Dual language immersion could be scrapped from Cobb schools
Although the cuts to the program will not be made district-wide, the program may leave many schools.
COBB COUNTY, Ga. — For seven years, students in Cobb County have been learning in different languages under a unique district curriculum — and now the future of the beloved program is in jeopardy.
In 2015, Cobb County parents and principals came together to create a program where students have the opportunity to be in a creative classroom that teaches half of their curriculum in another language. Since then, the dual-language immersion program has expanded to 11 elementary schools and two high schools in Cobb County and has become the reason many parents move and enroll their children in the district.
However, in recent weeks there have been conversations within the Cobb County School District that have put DLI in danger of being phased out.
Parents and board members are rallying to keep the program alive in schools.
Cobb County School Board member Dr. Jaha Howard chairs the majority of schools that have implemented the program in their classrooms, and he said scrapping the program could reduce progress for students and teachers. parents since its inception.
RELATED: Meet the candidates who hope to lead Georgian schools | Dr Jaha Howard
“Language is essential. It is important. And the last thing we need to do is shorten and minimize our program,” he said. “We want to expand our program to make it stronger.
According to the IDD website, other areas the program helps students in include problem solving, standardized testing, and increased cultural awareness.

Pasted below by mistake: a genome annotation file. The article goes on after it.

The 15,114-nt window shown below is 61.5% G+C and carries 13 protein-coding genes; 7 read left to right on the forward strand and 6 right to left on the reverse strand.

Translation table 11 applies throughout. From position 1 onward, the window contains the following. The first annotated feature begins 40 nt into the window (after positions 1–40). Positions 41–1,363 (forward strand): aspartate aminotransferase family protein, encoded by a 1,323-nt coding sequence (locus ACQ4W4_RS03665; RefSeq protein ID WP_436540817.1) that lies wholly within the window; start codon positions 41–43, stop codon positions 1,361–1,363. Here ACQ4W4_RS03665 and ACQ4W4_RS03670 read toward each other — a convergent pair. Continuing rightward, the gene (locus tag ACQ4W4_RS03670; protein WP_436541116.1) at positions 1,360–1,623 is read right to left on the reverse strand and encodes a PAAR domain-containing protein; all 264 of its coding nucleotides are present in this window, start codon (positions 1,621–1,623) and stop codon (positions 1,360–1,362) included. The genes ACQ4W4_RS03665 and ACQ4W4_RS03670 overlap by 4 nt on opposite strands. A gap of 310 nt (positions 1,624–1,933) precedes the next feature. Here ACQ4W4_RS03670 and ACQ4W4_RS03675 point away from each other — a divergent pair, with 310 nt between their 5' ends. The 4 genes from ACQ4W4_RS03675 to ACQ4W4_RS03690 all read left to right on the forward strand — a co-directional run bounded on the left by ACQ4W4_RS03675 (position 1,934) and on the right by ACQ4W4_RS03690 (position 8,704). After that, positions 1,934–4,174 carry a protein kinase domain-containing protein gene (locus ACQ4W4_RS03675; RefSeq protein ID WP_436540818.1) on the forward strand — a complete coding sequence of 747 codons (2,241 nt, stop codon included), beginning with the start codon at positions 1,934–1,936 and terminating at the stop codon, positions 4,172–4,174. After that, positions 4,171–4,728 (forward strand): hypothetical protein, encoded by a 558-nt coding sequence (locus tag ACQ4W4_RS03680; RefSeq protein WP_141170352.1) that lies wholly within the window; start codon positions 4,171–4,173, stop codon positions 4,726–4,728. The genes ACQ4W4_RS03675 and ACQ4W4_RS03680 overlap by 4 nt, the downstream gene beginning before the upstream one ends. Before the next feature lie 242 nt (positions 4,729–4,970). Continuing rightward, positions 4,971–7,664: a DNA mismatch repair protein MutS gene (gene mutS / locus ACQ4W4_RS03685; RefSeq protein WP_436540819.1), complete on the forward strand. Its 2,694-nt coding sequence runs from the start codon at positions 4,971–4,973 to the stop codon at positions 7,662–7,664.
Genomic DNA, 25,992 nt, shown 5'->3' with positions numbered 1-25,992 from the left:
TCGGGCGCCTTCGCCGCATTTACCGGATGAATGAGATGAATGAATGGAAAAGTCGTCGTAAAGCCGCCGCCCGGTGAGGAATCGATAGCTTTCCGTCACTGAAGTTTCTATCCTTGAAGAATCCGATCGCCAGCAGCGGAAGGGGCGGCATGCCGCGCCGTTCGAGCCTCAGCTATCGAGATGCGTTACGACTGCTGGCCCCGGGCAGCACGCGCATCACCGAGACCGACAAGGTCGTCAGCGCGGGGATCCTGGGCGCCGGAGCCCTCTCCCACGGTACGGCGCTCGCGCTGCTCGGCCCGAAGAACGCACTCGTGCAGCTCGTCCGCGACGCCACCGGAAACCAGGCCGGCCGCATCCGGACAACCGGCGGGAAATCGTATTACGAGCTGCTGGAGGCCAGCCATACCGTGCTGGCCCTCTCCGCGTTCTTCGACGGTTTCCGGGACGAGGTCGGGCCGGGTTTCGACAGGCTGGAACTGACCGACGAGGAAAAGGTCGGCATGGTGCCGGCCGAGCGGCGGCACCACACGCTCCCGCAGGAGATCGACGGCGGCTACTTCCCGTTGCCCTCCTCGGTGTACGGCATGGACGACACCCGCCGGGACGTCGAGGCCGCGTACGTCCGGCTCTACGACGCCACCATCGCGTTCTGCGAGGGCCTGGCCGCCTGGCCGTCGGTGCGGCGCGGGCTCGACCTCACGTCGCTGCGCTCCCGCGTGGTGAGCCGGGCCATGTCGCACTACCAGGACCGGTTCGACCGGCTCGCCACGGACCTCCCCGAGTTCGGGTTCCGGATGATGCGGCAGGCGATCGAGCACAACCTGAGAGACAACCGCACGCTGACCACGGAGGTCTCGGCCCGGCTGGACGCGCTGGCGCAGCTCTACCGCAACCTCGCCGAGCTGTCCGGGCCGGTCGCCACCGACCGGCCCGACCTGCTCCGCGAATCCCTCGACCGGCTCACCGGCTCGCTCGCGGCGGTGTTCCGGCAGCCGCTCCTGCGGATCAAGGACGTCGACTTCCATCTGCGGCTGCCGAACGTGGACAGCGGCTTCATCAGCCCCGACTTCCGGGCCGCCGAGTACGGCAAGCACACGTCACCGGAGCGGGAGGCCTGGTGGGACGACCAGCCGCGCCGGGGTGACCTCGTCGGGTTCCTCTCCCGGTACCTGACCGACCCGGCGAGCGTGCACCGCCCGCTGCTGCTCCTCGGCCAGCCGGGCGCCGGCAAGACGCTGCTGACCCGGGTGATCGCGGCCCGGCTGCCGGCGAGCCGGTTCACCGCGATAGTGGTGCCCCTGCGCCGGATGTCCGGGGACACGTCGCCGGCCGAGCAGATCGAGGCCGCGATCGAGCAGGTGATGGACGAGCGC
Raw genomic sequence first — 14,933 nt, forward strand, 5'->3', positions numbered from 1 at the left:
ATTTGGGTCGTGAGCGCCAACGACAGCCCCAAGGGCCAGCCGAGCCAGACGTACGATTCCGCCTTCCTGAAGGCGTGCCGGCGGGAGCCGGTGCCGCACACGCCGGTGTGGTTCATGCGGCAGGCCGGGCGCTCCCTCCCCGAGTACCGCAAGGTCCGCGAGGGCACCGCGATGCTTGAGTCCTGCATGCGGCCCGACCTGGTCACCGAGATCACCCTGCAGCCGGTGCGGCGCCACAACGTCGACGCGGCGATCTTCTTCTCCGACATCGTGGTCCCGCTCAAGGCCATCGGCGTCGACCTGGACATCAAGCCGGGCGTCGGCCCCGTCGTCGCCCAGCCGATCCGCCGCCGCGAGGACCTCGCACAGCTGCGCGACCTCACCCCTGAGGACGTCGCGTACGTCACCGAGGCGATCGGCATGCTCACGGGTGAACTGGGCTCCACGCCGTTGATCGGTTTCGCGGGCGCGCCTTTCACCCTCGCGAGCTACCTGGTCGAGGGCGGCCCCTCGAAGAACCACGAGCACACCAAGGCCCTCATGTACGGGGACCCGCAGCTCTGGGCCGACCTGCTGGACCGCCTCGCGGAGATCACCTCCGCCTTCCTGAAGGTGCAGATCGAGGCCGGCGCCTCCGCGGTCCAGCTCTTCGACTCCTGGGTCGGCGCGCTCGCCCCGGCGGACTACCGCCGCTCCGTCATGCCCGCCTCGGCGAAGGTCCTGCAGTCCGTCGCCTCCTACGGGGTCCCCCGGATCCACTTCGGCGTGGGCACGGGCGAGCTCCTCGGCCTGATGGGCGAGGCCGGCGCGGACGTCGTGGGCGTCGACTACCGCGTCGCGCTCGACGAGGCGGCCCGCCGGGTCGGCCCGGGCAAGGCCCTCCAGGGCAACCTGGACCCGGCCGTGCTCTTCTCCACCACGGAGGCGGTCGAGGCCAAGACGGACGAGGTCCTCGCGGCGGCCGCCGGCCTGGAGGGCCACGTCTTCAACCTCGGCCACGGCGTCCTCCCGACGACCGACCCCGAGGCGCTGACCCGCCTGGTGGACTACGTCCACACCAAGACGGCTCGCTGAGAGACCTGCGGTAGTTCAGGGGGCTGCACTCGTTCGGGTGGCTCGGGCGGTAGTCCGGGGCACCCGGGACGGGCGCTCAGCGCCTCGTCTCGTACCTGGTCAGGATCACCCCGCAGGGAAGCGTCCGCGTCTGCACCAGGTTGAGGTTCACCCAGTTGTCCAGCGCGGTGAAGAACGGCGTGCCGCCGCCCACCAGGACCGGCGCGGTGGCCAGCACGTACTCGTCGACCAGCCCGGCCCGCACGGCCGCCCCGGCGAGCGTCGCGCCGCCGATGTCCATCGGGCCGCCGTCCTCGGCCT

Dr. Howard has seen these benefits come to fruition as his own children are students in the program and every day he sees them excelling in a language that many adults – even himself – struggle to remember.
Although the cuts to the program will not be made across the district, the program could leave many schools behind.
To decide, there will be no vote of the Board of Directors on whether or not to maintain the program. Since this is an “operational issue”, Superintendent Chris Ragsdale will make the final decision on whether or not to continue the program.
For this reason, Dr. Howard believes the key to saving this program is the parents.
“You know, I will say that this program was driven by active parents and volunteer directors. And I think that will be the exact recipe to make sure that we save this program to some degree and hopefully in the future expand this program,” he said.
He encourages parents to email and write to Ragsdale and all members of the Cobb School Board to talk and share their journey with the DLI program. He also said to advocate at school board meetings. The next one will be on May 19.
Until then, Dr Howard said in a statement that he looked forward to working with the superintendent on solutions for a reasonable way forward.